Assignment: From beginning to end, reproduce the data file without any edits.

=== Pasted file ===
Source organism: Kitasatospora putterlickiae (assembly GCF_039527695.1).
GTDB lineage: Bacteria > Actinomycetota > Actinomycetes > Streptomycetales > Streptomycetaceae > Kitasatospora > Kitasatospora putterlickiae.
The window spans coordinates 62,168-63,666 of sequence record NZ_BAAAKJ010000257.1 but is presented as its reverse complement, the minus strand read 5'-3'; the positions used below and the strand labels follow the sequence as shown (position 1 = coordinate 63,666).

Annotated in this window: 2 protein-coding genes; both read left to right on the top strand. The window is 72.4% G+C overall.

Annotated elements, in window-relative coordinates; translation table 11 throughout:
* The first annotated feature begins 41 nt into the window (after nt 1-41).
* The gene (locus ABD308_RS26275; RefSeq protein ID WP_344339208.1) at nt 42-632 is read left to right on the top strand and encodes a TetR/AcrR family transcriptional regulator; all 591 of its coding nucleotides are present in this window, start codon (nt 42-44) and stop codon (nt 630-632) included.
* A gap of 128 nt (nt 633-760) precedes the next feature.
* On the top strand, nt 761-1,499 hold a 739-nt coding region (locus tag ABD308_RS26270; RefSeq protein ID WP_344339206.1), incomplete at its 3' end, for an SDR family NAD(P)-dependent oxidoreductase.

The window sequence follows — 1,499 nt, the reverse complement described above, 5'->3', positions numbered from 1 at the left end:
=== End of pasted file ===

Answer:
Source organism: Kitasatospora putterlickiae (assembly GCF_039527695.1).
GTDB lineage: Bacteria > Actinomycetota > Actinomycetes > Streptomycetales > Streptomycetaceae > Kitasatospora > Kitasatospora putterlickiae.
The window spans coordinates 62,168-63,666 of sequence record NZ_BAAAKJ010000257.1 but is presented as its reverse complement, the minus strand read 5'-3'; the positions used below and the strand labels follow the sequence as shown (position 1 = coordinate 63,666).

Annotated in this window: 2 protein-coding genes; both read left to right on the top strand. The window is 72.4% G+C overall.

Annotated elements, in window-relative coordinates; translation table 11 throughout:
* The first annotated feature begins 41 nt into the window (after nt 1-41).
* The gene (locus ABD308_RS26275; RefSeq protein ID WP_344339208.1) at nt 42-632 is read left to right on the top strand and encodes a TetR/AcrR family transcriptional regulator; all 591 of its coding nucleotides are present in this window, start codon (nt 42-44) and stop codon (nt 630-632) included.
* A gap of 128 nt (nt 633-760) precedes the next feature.
* On the top strand, nt 761-1,499 hold a 739-nt coding region (locus tag ABD308_RS26270; RefSeq protein ID WP_344339206.1), incomplete at its 3' end, for an SDR family NAD(P)-dependent oxidoreductase.

The window sequence follows — 1,499 nt, the reverse complement described above, 5'->3', positions numbered from 1 at the left end: